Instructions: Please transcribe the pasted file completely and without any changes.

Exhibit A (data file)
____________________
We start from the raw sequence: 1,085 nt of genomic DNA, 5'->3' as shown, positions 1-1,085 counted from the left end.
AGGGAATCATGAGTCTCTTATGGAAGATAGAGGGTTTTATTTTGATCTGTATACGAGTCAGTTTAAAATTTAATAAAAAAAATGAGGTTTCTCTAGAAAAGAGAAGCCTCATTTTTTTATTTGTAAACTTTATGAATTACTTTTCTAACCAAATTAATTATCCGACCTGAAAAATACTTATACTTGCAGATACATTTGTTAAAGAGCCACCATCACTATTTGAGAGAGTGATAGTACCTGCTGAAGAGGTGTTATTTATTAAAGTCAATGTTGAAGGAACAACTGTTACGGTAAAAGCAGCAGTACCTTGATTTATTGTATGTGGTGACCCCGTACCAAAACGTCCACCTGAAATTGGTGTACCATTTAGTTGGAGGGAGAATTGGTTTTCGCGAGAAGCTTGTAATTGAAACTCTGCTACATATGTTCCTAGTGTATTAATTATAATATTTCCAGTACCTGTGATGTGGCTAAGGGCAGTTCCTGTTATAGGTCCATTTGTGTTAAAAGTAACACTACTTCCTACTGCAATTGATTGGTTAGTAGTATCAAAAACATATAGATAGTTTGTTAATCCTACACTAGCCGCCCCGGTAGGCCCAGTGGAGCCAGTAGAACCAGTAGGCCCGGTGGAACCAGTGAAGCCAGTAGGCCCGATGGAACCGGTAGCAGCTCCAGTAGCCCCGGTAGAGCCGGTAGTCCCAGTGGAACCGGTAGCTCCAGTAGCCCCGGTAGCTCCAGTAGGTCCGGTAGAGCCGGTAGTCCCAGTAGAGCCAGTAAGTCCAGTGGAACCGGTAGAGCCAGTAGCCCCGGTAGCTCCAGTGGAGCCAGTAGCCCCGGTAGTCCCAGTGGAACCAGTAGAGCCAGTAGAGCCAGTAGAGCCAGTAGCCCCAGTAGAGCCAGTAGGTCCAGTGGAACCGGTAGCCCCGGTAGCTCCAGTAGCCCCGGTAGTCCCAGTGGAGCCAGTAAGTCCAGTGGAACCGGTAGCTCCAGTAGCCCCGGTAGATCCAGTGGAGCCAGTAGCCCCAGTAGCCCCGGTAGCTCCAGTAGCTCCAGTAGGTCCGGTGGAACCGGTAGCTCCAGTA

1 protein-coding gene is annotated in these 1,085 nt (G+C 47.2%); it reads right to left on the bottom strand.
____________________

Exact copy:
We start from the raw sequence: 1,085 nt of genomic DNA, 5'->3' as shown, positions 1-1,085 counted from the left end.
AGGGAATCATGAGTCTCTTATGGAAGATAGAGGGTTTTATTTTGATCTGTATACGAGTCAGTTTAAAATTTAATAAAAAAAATGAGGTTTCTCTAGAAAAGAGAAGCCTCATTTTTTTATTTGTAAACTTTATGAATTACTTTTCTAACCAAATTAATTATCCGACCTGAAAAATACTTATACTTGCAGATACATTTGTTAAAGAGCCACCATCACTATTTGAGAGAGTGATAGTACCTGCTGAAGAGGTGTTATTTATTAAAGTCAATGTTGAAGGAACAACTGTTACGGTAAAAGCAGCAGTACCTTGATTTATTGTATGTGGTGACCCCGTACCAAAACGTCCACCTGAAATTGGTGTACCATTTAGTTGGAGGGAGAATTGGTTTTCGCGAGAAGCTTGTAATTGAAACTCTGCTACATATGTTCCTAGTGTATTAATTATAATATTTCCAGTACCTGTGATGTGGCTAAGGGCAGTTCCTGTTATAGGTCCATTTGTGTTAAAAGTAACACTACTTCCTACTGCAATTGATTGGTTAGTAGTATCAAAAACATATAGATAGTTTGTTAATCCTACACTAGCCGCCCCGGTAGGCCCAGTGGAGCCAGTAGAACCAGTAGGCCCGGTGGAACCAGTGAAGCCAGTAGGCCCGATGGAACCGGTAGCAGCTCCAGTAGCCCCGGTAGAGCCGGTAGTCCCAGTGGAACCGGTAGCTCCAGTAGCCCCGGTAGCTCCAGTAGGTCCGGTAGAGCCGGTAGTCCCAGTAGAGCCAGTAAGTCCAGTGGAACCGGTAGAGCCAGTAGCCCCGGTAGCTCCAGTGGAGCCAGTAGCCCCGGTAGTCCCAGTGGAACCAGTAGAGCCAGTAGAGCCAGTAGAGCCAGTAGCCCCAGTAGAGCCAGTAGGTCCAGTGGAACCGGTAGCCCCGGTAGCTCCAGTAGCCCCGGTAGTCCCAGTGGAGCCAGTAAGTCCAGTGGAACCGGTAGCTCCAGTAGCCCCGGTAGATCCAGTGGAGCCAGTAGCCCCAGTAGCCCCGGTAGCTCCAGTAGCTCCAGTAGGTCCGGTGGAACCGGTAGCTCCAGTA

1 protein-coding gene is annotated in these 1,085 nt (G+C 47.2%); it reads right to left on the bottom strand.